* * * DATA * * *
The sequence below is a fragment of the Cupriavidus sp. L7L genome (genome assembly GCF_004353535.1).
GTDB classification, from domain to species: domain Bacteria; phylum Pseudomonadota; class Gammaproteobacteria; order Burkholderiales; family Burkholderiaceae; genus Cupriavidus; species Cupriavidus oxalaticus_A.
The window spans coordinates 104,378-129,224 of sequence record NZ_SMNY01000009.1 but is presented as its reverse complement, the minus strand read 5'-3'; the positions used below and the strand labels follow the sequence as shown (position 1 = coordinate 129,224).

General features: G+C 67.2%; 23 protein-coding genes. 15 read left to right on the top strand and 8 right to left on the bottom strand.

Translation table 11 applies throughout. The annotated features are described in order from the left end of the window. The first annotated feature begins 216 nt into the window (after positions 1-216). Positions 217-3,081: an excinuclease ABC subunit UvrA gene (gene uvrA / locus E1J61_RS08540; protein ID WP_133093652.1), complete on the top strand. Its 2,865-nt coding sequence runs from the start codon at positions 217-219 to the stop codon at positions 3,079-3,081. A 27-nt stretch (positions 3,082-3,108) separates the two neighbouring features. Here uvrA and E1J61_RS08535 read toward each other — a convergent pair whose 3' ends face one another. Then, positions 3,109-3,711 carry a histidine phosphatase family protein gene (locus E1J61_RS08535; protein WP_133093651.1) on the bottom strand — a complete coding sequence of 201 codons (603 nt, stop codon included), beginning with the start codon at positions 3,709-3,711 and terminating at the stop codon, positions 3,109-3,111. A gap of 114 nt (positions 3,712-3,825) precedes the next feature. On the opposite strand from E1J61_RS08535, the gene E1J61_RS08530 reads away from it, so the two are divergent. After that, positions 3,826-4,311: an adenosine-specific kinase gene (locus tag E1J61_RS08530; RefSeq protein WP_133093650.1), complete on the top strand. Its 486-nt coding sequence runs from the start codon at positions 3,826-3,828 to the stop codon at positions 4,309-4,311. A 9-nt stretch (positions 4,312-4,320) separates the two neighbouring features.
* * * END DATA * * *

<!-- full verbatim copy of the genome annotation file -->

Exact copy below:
The sequence below is a fragment of the Cupriavidus sp. L7L genome (genome assembly GCF_004353535.1).
GTDB classification, from domain to species: domain Bacteria; phylum Pseudomonadota; class Gammaproteobacteria; order Burkholderiales; family Burkholderiaceae; genus Cupriavidus; species Cupriavidus oxalaticus_A.
The window spans coordinates 104,378-129,224 of sequence record NZ_SMNY01000009.1 but is presented as its reverse complement, the minus strand read 5'-3'; the positions used below and the strand labels follow the sequence as shown (position 1 = coordinate 129,224).

General features: G+C 67.2%; 23 protein-coding genes. 15 read left to right on the top strand and 8 right to left on the bottom strand.

Translation table 11 applies throughout. The annotated features are described in order from the left end of the window. The first annotated feature begins 216 nt into the window (after positions 1-216). Positions 217-3,081: an excinuclease ABC subunit UvrA gene (gene uvrA / locus E1J61_RS08540; protein ID WP_133093652.1), complete on the top strand. Its 2,865-nt coding sequence runs from the start codon at positions 217-219 to the stop codon at positions 3,079-3,081. A 27-nt stretch (positions 3,082-3,108) separates the two neighbouring features. Here uvrA and E1J61_RS08535 read toward each other — a convergent pair whose 3' ends face one another. Then, positions 3,109-3,711 carry a histidine phosphatase family protein gene (locus E1J61_RS08535; protein WP_133093651.1) on the bottom strand — a complete coding sequence of 201 codons (603 nt, stop codon included), beginning with the start codon at positions 3,709-3,711 and terminating at the stop codon, positions 3,109-3,111. A gap of 114 nt (positions 3,712-3,825) precedes the next feature. On the opposite strand from E1J61_RS08535, the gene E1J61_RS08530 reads away from it, so the two are divergent. After that, positions 3,826-4,311: an adenosine-specific kinase gene (locus tag E1J61_RS08530; RefSeq protein WP_133093650.1), complete on the top strand. Its 486-nt coding sequence runs from the start codon at positions 3,826-3,828 to the stop codon at positions 4,309-4,311. A 9-nt stretch (positions 4,312-4,320) separates the two neighbouring features.